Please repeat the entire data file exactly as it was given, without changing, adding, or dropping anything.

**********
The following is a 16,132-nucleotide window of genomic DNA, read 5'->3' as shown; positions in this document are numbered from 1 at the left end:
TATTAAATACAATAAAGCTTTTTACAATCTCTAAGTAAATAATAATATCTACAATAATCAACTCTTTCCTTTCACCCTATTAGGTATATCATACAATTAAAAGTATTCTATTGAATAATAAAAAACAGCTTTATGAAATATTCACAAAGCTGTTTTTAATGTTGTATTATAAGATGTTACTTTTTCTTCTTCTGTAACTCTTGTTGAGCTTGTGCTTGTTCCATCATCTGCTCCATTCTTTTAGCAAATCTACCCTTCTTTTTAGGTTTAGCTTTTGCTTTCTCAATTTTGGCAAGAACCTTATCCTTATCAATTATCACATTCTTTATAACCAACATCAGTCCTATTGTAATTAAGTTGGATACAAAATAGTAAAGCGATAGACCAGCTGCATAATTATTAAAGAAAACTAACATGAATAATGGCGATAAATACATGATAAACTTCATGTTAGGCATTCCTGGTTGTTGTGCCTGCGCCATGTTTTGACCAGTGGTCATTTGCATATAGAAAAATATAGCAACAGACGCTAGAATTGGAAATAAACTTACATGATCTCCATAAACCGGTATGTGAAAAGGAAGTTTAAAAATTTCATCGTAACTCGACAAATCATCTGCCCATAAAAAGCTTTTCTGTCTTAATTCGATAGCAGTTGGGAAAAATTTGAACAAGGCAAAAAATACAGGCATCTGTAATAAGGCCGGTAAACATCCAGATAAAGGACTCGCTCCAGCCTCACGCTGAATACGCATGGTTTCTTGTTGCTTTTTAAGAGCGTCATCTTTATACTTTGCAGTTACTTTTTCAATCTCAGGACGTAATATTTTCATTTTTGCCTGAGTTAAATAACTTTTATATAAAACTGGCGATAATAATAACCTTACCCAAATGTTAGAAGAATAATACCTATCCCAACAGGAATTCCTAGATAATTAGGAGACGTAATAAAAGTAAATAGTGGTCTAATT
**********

The following is a 16,132-nucleotide window of genomic DNA, read 5'->3' as shown; positions in this document are numbered from 1 at the left end:
TATTAAATACAATAAAGCTTTTTACAATCTCTAAGTAAATAATAATATCTACAATAATCAACTCTTTCCTTTCACCCTATTAGGTATATCATACAATTAAAAGTATTCTATTGAATAATAAAAAACAGCTTTATGAAATATTCACAAAGCTGTTTTTAATGTTGTATTATAAGATGTTACTTTTTCTTCTTCTGTAACTCTTGTTGAGCTTGTGCTTGTTCCATCATCTGCTCCATTCTTTTAGCAAATCTACCCTTCTTTTTAGGTTTAGCTTTTGCTTTCTCAATTTTGGCAAGAACCTTATCCTTATCAATTATCACATTCTTTATAACCAACATCAGTCCTATTGTAATTAAGTTGGATACAAAATAGTAAAGCGATAGACCAGCTGCATAATTATTAAAGAAAACTAACATGAATAATGGCGATAAATACATGATAAACTTCATGTTAGGCATTCCTGGTTGTTGTGCCTGCGCCATGTTTTGACCAGTGGTCATTTGCATATAGAAAAATATAGCAACAGACGCTAGAATTGGAAATAAACTTACATGATCTCCATAAACCGGTATGTGAAAAGGAAGTTTAAAAATTTCATCGTAACTCGACAAATCATCTGCCCATAAAAAGCTTTTCTGTCTTAATTCGATAGCAGTTGGGAAAAATTTGAACAAGGCAAAAAATACAGGCATCTGTAATAAGGCCGGTAAACATCCAGATAAAGGACTCGCTCCAGCCTCACGCTGAATACGCATGGTTTCTTGTTGCTTTTTAAGAGCGTCATCTTTATACTTTGCAGTTACTTTTTCAATCTCAGGACGTAATATTTTCATTTTTGCCTGAGTTAAATAACTTTTATATAAAACTGGCGATAATAATAACCTTACCCAAATGTTAGAAGAATAATACCTATCCCAACAGGAATTCCTAGATAATTAGGAGACGTAATAAAAGTAAATAGTGGTCTAATT